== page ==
ELITES, DEBUTS, HISTORY, WEATHER, AND MORE. If you don’t follow marathon racing as a spectator, you may not realize that there are some compelling reasons to watch this year’s Boston Marathon.
While the US participants are not top favorites in either the men’s or women’s races, they are talented athletes that might pull off a surprise. The Competitor.com article, “Could an American Win the Boston Marathon This Year?” by Toni Reavis identifies who’s who in this classic as well as possible difficulties that may sideline some runners.
She also provided a historical perspective that gives Americans an emotional reason to view the men’s race; to honor Meb Keflezighi’s career. This is the Eritrean-born US champion’s last year of competition, and thus his last Boston Marathon. Reavis’ article relates how Meb gave Americans the gift of a Boston victory in 2014, the first running of the event following the 2013 terrorist bombing. The last US win, by Greg Meyer, had occurred in 1983. Can Meb do it again at age 41?
The article also identifies that 2017 will be the Boston debut for 2016 Olympian and bronze medal winner Galen Rupp and for the American woman, Jordan Hasay. To learn the specifics on 10 of the US Elite Team members running Boston, there’s an article from MassLive.com with details.
Other Boston Marathon–related news not in this piece, involves Katherine Switzer. Fifty years ago she became the first woman to finish the race wearing a bib, number 261. She had entered without clearly identifying her gender and a race official had unsuccessfully tried to eject her from the course. A Runner’s World article by Amanda Loudin describes Switzer’s lifelong work as “an advocate for women’s rights in sports” and her plans to return to Boston this year wearing the same number, at age 70! I’ll be looking for her.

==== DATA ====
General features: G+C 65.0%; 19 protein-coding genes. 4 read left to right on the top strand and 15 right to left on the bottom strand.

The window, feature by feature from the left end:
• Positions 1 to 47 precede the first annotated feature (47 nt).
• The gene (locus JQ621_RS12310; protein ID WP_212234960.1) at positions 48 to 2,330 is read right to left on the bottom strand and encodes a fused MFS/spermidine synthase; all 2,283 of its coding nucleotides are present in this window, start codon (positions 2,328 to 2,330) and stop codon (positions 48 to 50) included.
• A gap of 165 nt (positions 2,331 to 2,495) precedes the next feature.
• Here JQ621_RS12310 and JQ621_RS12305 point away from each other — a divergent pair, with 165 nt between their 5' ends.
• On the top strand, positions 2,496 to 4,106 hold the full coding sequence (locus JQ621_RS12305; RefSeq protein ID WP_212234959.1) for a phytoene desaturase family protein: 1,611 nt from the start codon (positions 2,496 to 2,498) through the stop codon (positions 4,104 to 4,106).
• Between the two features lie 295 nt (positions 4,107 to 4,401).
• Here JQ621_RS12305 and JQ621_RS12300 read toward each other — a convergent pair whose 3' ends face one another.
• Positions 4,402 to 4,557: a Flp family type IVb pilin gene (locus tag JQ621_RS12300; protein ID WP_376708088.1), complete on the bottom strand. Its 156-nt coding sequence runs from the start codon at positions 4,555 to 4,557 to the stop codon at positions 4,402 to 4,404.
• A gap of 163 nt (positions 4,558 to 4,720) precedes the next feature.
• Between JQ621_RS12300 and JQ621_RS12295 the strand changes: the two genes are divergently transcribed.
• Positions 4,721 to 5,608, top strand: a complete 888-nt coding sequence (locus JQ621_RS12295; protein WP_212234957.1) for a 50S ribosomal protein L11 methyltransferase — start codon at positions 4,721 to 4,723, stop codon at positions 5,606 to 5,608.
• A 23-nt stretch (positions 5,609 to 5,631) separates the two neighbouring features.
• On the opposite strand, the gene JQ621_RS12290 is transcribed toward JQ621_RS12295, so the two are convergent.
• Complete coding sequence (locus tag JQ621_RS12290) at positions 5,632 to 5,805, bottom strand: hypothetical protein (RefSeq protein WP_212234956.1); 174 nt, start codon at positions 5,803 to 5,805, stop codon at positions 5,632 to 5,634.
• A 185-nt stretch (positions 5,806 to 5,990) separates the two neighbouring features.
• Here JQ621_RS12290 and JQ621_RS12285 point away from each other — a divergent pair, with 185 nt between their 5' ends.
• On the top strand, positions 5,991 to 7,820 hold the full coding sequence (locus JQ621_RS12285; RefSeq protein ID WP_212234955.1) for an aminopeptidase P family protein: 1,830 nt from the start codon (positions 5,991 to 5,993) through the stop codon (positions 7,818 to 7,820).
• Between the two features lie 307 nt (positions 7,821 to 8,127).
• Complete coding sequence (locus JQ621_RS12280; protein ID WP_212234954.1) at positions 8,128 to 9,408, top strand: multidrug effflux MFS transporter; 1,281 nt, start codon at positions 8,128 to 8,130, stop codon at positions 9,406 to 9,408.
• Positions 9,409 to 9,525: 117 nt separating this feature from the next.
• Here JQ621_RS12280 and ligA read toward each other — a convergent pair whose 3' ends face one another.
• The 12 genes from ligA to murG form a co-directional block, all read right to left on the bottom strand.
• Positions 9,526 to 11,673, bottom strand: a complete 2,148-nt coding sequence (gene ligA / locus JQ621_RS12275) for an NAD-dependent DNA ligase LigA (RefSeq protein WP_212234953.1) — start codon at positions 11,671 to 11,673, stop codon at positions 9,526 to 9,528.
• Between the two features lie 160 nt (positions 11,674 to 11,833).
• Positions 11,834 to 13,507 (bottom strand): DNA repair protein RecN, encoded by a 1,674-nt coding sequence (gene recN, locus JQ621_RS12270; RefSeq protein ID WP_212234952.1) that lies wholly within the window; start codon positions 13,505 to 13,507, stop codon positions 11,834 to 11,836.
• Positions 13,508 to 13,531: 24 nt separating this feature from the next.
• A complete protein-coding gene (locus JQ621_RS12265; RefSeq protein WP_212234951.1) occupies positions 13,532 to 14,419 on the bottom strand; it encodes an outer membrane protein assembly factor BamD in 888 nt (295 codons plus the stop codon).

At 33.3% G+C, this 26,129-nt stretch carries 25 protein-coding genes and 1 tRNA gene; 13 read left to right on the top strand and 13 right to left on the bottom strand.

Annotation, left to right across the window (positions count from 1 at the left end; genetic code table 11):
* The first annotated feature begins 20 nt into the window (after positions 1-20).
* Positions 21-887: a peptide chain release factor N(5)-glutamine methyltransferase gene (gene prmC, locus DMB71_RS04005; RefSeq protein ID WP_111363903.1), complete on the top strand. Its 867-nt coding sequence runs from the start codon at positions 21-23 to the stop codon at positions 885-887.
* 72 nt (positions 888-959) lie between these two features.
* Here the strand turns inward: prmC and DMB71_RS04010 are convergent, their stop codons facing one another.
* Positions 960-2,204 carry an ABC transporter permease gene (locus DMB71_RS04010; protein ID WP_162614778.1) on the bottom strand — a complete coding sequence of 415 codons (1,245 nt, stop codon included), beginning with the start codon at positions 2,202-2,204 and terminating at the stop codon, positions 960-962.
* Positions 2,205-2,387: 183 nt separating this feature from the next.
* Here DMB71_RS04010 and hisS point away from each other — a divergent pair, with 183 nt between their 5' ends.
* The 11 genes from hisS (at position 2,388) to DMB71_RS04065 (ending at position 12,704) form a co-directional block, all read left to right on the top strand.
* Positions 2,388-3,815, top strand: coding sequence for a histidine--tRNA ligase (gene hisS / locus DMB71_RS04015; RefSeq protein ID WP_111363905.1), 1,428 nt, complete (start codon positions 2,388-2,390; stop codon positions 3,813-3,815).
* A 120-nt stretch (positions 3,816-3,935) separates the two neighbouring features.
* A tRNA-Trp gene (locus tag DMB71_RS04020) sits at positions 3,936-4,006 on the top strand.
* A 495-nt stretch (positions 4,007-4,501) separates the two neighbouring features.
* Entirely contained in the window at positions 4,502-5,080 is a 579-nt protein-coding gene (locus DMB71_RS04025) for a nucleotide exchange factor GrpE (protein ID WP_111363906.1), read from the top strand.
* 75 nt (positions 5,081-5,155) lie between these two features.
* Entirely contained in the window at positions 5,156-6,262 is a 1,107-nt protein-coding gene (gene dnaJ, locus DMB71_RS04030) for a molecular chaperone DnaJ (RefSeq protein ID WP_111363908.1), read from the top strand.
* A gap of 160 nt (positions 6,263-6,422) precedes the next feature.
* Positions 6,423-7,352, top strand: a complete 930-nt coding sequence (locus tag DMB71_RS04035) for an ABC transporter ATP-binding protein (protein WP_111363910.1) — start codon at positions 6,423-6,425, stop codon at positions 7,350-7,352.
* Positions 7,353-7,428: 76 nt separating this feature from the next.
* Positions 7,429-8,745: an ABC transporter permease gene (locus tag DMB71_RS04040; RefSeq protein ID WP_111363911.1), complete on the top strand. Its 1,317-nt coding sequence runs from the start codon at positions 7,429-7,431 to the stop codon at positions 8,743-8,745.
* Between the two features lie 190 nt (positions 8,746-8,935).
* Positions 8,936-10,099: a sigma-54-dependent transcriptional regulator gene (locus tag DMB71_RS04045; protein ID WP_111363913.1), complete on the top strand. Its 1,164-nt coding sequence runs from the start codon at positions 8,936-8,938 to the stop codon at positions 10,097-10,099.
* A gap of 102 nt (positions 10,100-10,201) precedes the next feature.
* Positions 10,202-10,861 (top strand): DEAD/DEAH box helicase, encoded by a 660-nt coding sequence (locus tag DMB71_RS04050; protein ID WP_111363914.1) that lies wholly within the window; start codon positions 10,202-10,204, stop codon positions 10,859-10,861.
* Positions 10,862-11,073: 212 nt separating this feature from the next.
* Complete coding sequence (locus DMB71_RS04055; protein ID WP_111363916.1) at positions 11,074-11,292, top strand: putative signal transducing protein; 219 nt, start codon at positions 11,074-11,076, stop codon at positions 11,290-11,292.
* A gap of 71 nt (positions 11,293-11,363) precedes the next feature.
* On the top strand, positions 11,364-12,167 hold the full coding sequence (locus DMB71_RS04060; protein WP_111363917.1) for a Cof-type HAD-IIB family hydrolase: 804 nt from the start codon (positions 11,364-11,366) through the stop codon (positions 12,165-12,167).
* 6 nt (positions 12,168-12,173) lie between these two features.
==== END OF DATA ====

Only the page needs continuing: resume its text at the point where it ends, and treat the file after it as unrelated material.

What if you wish to watch the Marathon but are not familiar with the international marathon “stars” in this race? Need a scorecard to help follow the leaders when they separate from the pack? The Boston Globe has listings of the women’s and men’s elite field runners by personal best, including the marathon at which it was accomplished and finish time, as well as their country. The Kenyans will be challenged by Ethiopians, other African nation elites, and North and South Americans. Rose Chelimo from Bahrain will be at the starting line. Per the men’s list, Japan’s Suguru Osako from the Oregon Project will debut on Monday.
To help you plan, the race schedule, tidbits of information, and “How to Watch” was published April 10 on sportingnews.com. Elite women will start at 9:32am and elite men at 10am. Mobility challenged and wheelchair competitors will be sent off before the elites. Additional waves will follow the elites.
Weather watchers can get a prediction made several days before the event and historical facts on weather conditions from a local Boston CBS News affiliate forecast.
If, as a runner, you have never “watched” the Boston Marathon, consider viewing this year. You might find inspiration, experience thrills, celebrate sport, or enjoy a spring tradition in doing so.
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EARNED RUNS is edited and authored by me, runner and founder. In 1978 I began participating in 10K road races before 5Ks were common. I've been a dietitian, practiced and taught clinical pathology, and been involved with research that utilized pathology. I am fascinated with understanding the origins of disease as well as health and longevity.
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